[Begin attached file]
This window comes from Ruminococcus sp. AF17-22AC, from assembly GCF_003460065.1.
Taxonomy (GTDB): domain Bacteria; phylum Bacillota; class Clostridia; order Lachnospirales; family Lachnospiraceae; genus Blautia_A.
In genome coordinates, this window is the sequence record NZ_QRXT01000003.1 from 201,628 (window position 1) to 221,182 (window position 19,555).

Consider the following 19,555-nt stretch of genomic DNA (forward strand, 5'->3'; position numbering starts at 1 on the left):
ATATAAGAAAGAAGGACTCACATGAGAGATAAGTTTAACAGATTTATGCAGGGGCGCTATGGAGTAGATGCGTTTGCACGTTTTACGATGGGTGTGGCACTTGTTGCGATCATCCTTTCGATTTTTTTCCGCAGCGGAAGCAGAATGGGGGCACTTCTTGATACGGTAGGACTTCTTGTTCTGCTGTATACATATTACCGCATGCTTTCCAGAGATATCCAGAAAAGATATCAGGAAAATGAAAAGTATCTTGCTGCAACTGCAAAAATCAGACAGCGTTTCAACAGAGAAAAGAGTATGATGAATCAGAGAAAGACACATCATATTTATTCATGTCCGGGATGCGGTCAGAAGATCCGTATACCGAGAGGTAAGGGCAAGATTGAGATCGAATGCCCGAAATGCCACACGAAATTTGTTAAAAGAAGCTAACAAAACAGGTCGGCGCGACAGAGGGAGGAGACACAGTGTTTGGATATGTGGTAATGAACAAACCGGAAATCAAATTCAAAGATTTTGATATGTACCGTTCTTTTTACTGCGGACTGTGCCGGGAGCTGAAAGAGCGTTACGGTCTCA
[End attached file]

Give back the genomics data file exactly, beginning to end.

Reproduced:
This window comes from Ruminococcus sp. AF17-22AC, from assembly GCF_003460065.1.
Taxonomy (GTDB): domain Bacteria; phylum Bacillota; class Clostridia; order Lachnospirales; family Lachnospiraceae; genus Blautia_A.
In genome coordinates, this window is the sequence record NZ_QRXT01000003.1 from 201,628 (window position 1) to 221,182 (window position 19,555).

Consider the following 19,555-nt stretch of genomic DNA (forward strand, 5'->3'; position numbering starts at 1 on the left):
ATATAAGAAAGAAGGACTCACATGAGAGATAAGTTTAACAGATTTATGCAGGGGCGCTATGGAGTAGATGCGTTTGCACGTTTTACGATGGGTGTGGCACTTGTTGCGATCATCCTTTCGATTTTTTTCCGCAGCGGAAGCAGAATGGGGGCACTTCTTGATACGGTAGGACTTCTTGTTCTGCTGTATACATATTACCGCATGCTTTCCAGAGATATCCAGAAAAGATATCAGGAAAATGAAAAGTATCTTGCTGCAACTGCAAAAATCAGACAGCGTTTCAACAGAGAAAAGAGTATGATGAATCAGAGAAAGACACATCATATTTATTCATGTCCGGGATGCGGTCAGAAGATCCGTATACCGAGAGGTAAGGGCAAGATTGAGATCGAATGCCCGAAATGCCACACGAAATTTGTTAAAAGAAGCTAACAAAACAGGTCGGCGCGACAGAGGGAGGAGACACAGTGTTTGGATATGTGGTAATGAACAAACCGGAAATCAAATTCAAAGATTTTGATATGTACCGTTCTTTTTACTGCGGACTGTGCCGGGAGCTGAAAGAGCGTTACGGTCTCA